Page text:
And as others have said, Bebo, Twitter, etc are coming along as well.

Re:MyFaceYouBook (2, Informative)

Audent (35893) | more than 5 years ago | (#21106453)

and to reply to myself (stupid submit button... stupid):

http://online.wsj.com/public/article/SB116182858175204222-hQdPgEpkAYLfclS_PCCvtIVQvSo_20071025.html?mod=blogs [wsj.com]

Both MySpace and Facebook lost visitors in September, according to Nielsen/NetRatings, a Web-tracking service. The number of unique U.S. visitors at MySpace fell 4% to 47.2 million from 49.2 million in August, and the number of visitors to Facebook fell 12% to 7.8 million from 8.9 million.

Re:MyFaceYouBook (1)

Wobble-U (1112077) | more than 5 years ago | (#21106261)

Where I am, MySpace isn't even that big, almost everyone I know has a Bebo account

Re:MyFaceYouBook (1)

Breakfast Pants (323698) | more than 5 years ago | (#21106423)

Every one said the myspace buyout was *crazy* that there was no way they were worth 1 billion; shortly after the buyout, they signed an ad deal for exactly 1 billion.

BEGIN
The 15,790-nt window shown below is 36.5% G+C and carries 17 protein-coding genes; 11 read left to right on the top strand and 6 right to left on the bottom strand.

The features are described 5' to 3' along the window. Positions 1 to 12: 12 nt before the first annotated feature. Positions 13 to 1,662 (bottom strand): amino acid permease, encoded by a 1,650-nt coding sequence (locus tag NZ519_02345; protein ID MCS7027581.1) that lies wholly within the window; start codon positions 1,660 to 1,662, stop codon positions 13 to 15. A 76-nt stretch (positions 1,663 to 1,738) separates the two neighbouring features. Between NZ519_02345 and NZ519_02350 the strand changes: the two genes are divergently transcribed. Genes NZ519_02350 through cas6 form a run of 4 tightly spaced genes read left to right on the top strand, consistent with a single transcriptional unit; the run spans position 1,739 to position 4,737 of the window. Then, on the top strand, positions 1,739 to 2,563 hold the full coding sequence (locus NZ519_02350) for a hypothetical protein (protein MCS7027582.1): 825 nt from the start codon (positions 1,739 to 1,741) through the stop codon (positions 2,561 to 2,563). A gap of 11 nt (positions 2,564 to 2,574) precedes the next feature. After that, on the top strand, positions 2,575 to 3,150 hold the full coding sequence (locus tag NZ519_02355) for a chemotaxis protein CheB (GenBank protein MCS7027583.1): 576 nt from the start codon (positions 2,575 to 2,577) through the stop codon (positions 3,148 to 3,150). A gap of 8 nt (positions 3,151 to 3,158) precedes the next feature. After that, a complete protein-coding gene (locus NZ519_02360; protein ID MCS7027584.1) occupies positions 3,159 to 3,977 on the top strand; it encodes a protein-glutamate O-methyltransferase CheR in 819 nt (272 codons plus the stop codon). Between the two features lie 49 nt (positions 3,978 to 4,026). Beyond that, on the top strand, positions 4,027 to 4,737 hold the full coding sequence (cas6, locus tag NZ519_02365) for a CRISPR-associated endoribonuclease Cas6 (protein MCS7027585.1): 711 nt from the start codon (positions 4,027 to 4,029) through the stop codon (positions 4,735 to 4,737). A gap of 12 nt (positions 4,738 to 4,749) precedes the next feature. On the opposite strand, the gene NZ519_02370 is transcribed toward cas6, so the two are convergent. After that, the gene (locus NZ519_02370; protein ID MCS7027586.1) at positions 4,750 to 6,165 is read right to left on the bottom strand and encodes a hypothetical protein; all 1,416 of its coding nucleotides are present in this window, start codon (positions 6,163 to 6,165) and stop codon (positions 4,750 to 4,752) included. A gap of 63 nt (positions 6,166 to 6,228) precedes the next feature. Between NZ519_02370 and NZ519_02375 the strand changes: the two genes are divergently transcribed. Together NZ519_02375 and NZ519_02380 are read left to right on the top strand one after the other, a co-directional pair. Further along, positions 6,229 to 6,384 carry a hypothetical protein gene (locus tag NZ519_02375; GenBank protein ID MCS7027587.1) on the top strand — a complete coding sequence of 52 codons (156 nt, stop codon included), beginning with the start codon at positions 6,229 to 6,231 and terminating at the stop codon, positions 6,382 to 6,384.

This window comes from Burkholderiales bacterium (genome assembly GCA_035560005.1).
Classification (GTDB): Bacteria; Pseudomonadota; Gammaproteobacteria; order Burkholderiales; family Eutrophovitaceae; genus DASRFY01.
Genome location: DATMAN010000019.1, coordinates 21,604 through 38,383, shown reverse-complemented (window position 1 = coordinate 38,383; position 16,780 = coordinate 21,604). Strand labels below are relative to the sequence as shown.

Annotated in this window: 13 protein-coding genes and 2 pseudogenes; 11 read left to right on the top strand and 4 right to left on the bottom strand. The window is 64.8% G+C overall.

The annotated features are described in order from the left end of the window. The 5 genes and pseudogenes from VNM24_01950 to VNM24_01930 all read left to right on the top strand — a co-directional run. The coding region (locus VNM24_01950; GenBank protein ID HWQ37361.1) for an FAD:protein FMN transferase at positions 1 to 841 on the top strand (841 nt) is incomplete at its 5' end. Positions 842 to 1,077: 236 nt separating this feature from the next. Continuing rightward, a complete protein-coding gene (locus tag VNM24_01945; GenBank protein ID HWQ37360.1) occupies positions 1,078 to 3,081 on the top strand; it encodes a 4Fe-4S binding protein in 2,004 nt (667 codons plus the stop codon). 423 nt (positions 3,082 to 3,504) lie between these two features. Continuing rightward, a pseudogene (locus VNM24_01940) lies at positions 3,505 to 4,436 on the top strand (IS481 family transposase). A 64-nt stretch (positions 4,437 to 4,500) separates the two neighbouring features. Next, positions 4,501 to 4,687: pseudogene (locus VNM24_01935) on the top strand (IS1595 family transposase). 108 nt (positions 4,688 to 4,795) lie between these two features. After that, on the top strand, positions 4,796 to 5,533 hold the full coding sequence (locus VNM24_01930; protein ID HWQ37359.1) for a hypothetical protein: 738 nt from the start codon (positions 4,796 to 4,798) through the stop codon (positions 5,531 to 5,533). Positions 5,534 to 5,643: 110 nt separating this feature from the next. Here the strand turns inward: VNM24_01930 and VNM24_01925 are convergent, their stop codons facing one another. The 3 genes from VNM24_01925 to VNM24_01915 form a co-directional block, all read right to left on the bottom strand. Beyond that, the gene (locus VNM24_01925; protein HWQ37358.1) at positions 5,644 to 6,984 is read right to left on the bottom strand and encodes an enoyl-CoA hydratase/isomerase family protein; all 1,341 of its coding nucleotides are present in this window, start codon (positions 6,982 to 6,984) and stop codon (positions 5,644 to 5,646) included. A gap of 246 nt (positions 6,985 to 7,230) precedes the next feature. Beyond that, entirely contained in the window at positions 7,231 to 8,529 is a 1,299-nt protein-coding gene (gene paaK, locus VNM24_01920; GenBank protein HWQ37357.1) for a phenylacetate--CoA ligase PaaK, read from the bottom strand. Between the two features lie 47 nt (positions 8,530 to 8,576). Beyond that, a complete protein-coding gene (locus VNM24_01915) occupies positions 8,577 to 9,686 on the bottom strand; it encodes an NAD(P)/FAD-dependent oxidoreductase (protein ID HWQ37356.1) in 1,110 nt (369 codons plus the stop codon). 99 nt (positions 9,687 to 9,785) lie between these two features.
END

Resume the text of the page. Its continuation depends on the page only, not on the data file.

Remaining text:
Re:MyFaceYouBook (2, Interesting)

insertwackynamehere (891357) | more than 5 years ago | (#21106505)

MySpace and Facebook have always attracted different crowds. At this point many people have both, but there is one that is what they use all the time and one that is pretty much dead. But there isn't evidence that MySpace is dying, it's just that Facebook has taken the spotlight as being the next big thing. People aren't still talking about Google's search engine capabilities like its 1998 but Google as a search engine is doing just fine, and possibly even gaining users still. Google the company is also excelling and whenever something new comes out from Google, it gets press. Right now stuff is coming out about Facebook and they're getting press. Myspace is no doubt going to get some kind of press with the next 2 months at the MOST. But none of these sites are dying, press time or not. There is a Web 2.0 bubble, but it is spurred by sites like Last.fm, Facebook, and Myspace. The first web bubble was fueled by Google, Yahoo, Amazon etc. So when you say the bubble will burst and these sites will be worthless, you are misunderstanding history; the large, popular websites survive the bubble and become staples of the web and the 100s of pointless tag-along sites that try to jump on the wagon at the last minute, have no users and get tons of stupid investors are the ones that go under.